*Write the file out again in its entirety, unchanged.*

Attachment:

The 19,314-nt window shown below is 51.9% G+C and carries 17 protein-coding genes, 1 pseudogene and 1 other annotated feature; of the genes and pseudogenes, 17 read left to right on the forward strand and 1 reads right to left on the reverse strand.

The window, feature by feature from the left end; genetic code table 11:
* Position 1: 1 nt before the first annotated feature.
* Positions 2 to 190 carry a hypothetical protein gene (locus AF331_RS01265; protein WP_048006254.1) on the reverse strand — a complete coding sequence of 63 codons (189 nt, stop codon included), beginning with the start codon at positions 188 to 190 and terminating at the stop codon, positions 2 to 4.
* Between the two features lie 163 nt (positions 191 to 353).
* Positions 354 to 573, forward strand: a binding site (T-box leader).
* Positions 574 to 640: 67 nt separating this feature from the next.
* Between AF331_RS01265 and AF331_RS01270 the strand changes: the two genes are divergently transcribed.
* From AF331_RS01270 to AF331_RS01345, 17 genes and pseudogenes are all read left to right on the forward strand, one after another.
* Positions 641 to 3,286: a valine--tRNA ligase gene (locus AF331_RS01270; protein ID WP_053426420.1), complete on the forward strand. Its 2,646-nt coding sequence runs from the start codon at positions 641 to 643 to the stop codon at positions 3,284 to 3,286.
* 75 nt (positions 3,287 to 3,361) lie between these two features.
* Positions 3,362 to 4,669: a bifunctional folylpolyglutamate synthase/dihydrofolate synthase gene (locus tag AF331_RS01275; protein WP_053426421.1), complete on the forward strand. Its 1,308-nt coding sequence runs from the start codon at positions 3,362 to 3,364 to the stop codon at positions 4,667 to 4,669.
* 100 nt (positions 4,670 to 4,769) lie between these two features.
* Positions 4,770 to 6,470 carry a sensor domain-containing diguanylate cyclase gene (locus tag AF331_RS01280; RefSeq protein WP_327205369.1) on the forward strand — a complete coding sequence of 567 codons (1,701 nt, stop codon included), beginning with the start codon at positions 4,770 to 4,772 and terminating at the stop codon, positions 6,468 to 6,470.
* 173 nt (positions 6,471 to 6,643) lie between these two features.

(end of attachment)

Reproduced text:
The 19,314-nt window shown below is 51.9% G+C and carries 17 protein-coding genes, 1 pseudogene and 1 other annotated feature; of the genes and pseudogenes, 17 read left to right on the forward strand and 1 reads right to left on the reverse strand.

The window, feature by feature from the left end; genetic code table 11:
* Position 1: 1 nt before the first annotated feature.
* Positions 2 to 190 carry a hypothetical protein gene (locus AF331_RS01265; protein WP_048006254.1) on the reverse strand — a complete coding sequence of 63 codons (189 nt, stop codon included), beginning with the start codon at positions 188 to 190 and terminating at the stop codon, positions 2 to 4.
* Between the two features lie 163 nt (positions 191 to 353).
* Positions 354 to 573, forward strand: a binding site (T-box leader).
* Positions 574 to 640: 67 nt separating this feature from the next.
* Between AF331_RS01265 and AF331_RS01270 the strand changes: the two genes are divergently transcribed.
* From AF331_RS01270 to AF331_RS01345, 17 genes and pseudogenes are all read left to right on the forward strand, one after another.
* Positions 641 to 3,286: a valine--tRNA ligase gene (locus AF331_RS01270; protein ID WP_053426420.1), complete on the forward strand. Its 2,646-nt coding sequence runs from the start codon at positions 641 to 643 to the stop codon at positions 3,284 to 3,286.
* 75 nt (positions 3,287 to 3,361) lie between these two features.
* Positions 3,362 to 4,669: a bifunctional folylpolyglutamate synthase/dihydrofolate synthase gene (locus tag AF331_RS01275; protein WP_053426421.1), complete on the forward strand. Its 1,308-nt coding sequence runs from the start codon at positions 3,362 to 3,364 to the stop codon at positions 4,667 to 4,669.
* 100 nt (positions 4,670 to 4,769) lie between these two features.
* Positions 4,770 to 6,470 carry a sensor domain-containing diguanylate cyclase gene (locus tag AF331_RS01280; RefSeq protein WP_327205369.1) on the forward strand — a complete coding sequence of 567 codons (1,701 nt, stop codon included), beginning with the start codon at positions 4,770 to 4,772 and terminating at the stop codon, positions 6,468 to 6,470.
* 173 nt (positions 6,471 to 6,643) lie between these two features.